As with the X coordinate detection, the contact resistance r is already negligibly small as compared with the internal resistance of the A/D converter. Besides, the sum of the contact resistance r and the internal resistance RA of the A/D converter is far larger than the resistance value of X-coordinate resistor plate 2. Thus, the voltage VP and the potential VY at the terminal IX+ are nearly equal to each other and are free from the influence of variations in the contact resistance r. therefore, CPU 1 calculates the Y coordinate of point P from the potential VY after the A/D converter converts it to digital form.

As depicted in FIGS. 2(a) and 2(b), upon completion of the detection of the X and Y coordinates at time t5, CPU 1 turns OFF terminals OY+ and OY- and repeats the stylus pressure detecting procedure from time t1 to t3.

In the stylus pressure detecting procedure from time t5 to t7, when the potential at terminal PEN (FIG. 2(g)) is below 1/2 VCC and the potential at terminal IY+ (FIG. 2(h)) is also below the stylus pressure VT, CPU 1 determines that the stylus has been pressed against the cell once coordinate detection is finished. The X and Y coordinates just detected are provided as effective positional information to a personal computer or similar host processor (not shown).

When no stylus pressure can be detected by either the primary or secondary stylus pressure detecting procedures, CPU 1 determines that the stylus was taken off the cell during the coordinate detection, and positional information of the X and Y coordinates just detected is rendered invalid.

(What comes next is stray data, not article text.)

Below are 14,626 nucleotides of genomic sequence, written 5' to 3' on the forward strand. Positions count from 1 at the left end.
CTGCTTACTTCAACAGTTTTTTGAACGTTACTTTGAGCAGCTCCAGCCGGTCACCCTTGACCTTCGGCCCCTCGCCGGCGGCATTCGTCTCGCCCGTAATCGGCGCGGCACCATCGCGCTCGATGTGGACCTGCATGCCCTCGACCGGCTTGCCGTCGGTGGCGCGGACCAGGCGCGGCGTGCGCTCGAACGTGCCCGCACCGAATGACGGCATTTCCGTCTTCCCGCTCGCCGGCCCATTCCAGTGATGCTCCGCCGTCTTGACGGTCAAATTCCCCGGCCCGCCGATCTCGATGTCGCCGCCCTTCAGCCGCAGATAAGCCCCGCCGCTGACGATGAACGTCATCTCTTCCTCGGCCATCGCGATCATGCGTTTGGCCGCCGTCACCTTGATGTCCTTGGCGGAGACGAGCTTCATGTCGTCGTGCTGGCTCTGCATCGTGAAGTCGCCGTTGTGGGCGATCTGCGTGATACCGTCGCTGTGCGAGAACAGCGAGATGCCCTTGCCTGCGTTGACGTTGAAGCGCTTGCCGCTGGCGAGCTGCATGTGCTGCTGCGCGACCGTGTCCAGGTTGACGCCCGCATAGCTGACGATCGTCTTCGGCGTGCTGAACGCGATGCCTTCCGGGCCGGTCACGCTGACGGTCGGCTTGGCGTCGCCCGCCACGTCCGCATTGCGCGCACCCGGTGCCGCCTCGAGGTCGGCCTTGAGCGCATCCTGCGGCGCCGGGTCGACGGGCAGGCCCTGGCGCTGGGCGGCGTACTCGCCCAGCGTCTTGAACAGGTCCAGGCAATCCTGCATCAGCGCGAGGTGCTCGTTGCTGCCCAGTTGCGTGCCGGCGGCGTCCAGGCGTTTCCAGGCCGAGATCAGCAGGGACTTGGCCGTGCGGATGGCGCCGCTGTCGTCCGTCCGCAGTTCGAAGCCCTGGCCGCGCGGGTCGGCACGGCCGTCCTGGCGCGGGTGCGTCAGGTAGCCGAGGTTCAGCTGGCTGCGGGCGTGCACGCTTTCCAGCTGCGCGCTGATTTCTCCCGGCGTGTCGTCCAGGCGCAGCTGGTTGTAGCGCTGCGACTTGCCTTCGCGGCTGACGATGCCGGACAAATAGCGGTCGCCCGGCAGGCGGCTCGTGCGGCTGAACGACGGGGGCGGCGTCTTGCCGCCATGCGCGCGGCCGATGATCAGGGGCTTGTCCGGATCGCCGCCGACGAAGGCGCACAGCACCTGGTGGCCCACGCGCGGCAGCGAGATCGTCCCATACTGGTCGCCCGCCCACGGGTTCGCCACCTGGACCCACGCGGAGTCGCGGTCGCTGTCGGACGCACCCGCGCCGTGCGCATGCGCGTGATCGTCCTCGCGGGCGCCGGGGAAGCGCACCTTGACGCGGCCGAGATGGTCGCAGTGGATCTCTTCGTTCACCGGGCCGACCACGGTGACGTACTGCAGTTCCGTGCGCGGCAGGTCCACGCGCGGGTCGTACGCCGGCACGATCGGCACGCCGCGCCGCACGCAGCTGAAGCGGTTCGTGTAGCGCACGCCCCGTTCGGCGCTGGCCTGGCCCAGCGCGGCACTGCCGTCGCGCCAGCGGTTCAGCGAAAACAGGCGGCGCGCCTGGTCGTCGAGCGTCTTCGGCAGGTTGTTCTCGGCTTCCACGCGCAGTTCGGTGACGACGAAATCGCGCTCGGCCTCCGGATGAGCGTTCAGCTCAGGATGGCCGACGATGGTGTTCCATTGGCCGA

Once the stylus pressure is detected and the coordinate detection is performed accordingly, the stylus pressure detection is resumed at time t8 after a predetermined period of time, e.g. 5 msec.

If stylus pressure is detected, the above-described coordinate detecting procedure from time t1 to t7 is repeated.

In the event that no stylus pressure is detected even after the stylus pressure detection is repeated a predetermined number of times, CPU 1 determines that cell manipulation has been discontinued, and the CPU 1 goes into the waiting state at time t0 and remains in the sleep mode until time t1.

In this embodiment, the resistance value of the series connection of resistors is changed by altering the value of variable adjusting resistor R2, but the resistance value may also be changed by replacing either pullup resistor R1 or adjusting resistor R2 with a resistor of a different resistance value.

While this embodiment has been described to judge that the resistor plate is being pressed when the potential by the stylus pressure goes down below the stylus pressure detecting threshold value VT, it is also possible to employ a configuration in which a detecting resistor is interposed between the other resistor plate and the ground when the stylus pressure is detected. Then, the potential of the detecting resistor at the side near the resistor plate is compared with the stylus pressure detecting threshold value VT and it is judged that the resistor plate is being pressed when the potential by the stylus pressure exceeds the stylus pressure detecting threshold value VT.

Although CPU 1 has been described above as having a built-in A/D converter, the A/D converter and CPU 1 may be provided separately as long as the stylus pressure detecting threshold value can be input via the input terminal of the A/D converter.

As will be appreciated from the above, the present invention has advantages such as described below. According to the first or fifth aspect of the invention, since the midtap of the series connection of two or more resistors is connected to the input terminal of the A/D converter and the potential voltage-divided by the resistors at the midtap is used as the stylus pressure detecting threshold value VT, the stylus pressure detecting threshold value VT for a different pressure sensitive resistor cell can be set simply by changing the resistance value of any one of the series-connected resistors.